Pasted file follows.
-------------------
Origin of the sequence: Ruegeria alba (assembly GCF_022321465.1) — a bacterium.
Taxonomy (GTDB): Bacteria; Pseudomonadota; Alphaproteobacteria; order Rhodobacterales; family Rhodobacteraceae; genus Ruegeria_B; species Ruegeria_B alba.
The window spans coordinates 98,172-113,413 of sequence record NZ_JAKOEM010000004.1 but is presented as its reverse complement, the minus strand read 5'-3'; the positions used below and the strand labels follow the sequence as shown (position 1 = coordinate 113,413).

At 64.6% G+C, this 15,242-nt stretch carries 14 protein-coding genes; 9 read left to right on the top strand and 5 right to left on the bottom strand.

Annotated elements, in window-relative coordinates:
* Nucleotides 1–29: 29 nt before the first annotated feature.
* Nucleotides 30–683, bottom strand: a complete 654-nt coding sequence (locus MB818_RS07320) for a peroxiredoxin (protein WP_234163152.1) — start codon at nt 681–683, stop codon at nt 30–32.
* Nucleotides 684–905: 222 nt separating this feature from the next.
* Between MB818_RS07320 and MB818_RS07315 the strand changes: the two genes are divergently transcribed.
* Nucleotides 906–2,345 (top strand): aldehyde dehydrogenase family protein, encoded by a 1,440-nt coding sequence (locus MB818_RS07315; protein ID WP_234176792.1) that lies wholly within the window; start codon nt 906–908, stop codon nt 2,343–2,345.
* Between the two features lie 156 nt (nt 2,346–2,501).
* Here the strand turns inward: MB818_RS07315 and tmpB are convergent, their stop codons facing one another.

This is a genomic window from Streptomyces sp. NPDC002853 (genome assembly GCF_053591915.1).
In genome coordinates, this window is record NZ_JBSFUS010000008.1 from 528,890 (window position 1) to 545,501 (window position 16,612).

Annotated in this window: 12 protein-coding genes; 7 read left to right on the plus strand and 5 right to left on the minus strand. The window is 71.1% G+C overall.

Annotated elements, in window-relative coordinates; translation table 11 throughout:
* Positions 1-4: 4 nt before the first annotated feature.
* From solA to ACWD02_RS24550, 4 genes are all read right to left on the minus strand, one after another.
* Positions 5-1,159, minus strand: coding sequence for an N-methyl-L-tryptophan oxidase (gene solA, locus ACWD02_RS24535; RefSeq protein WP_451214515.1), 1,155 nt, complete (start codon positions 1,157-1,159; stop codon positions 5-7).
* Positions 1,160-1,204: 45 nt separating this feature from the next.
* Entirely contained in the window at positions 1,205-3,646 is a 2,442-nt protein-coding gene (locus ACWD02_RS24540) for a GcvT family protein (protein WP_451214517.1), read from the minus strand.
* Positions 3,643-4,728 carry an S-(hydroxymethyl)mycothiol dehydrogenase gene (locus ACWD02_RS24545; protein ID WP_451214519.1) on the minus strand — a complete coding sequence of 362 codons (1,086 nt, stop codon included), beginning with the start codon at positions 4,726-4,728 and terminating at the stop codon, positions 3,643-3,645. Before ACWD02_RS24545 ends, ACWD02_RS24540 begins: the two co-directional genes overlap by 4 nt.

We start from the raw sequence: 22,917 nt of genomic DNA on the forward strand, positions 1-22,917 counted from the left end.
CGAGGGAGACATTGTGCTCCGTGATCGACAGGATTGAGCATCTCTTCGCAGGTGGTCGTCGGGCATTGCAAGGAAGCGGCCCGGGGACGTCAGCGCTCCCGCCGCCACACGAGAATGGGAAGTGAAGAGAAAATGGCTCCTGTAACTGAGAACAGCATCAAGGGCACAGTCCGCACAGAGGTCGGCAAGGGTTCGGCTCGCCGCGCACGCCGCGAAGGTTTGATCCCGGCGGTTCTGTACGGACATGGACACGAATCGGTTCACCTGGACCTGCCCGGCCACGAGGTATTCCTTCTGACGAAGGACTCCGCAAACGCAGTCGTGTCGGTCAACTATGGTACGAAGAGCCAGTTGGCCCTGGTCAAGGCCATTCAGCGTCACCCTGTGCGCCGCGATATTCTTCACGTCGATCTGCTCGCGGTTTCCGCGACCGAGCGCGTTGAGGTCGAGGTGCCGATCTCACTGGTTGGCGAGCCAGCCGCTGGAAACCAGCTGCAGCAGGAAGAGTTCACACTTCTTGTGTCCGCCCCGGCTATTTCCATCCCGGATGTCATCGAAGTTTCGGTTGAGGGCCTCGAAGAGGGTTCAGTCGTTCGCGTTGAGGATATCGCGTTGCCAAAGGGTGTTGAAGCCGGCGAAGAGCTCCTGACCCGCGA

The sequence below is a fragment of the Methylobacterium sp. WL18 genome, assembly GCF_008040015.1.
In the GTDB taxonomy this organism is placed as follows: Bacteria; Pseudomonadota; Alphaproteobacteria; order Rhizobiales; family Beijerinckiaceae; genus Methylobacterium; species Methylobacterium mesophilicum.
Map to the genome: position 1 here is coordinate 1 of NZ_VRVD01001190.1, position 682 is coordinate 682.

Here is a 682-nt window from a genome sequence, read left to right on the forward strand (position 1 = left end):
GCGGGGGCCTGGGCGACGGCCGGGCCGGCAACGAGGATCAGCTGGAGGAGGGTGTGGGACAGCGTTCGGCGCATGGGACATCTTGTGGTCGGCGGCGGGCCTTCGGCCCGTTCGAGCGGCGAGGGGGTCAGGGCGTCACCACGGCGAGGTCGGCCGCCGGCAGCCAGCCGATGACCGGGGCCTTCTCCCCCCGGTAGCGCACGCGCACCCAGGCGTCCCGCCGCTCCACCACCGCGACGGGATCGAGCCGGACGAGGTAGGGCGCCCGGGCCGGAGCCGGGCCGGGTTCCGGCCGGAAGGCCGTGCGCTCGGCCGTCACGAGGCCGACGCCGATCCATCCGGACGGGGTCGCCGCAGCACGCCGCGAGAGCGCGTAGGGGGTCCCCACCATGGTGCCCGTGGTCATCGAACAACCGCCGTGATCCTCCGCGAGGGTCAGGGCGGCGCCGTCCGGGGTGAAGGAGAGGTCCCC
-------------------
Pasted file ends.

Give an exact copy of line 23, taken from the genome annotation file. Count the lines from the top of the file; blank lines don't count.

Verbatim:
We start from the raw sequence: 22,917 nt of genomic DNA on the forward strand, positions 1-22,917 counted from the left end.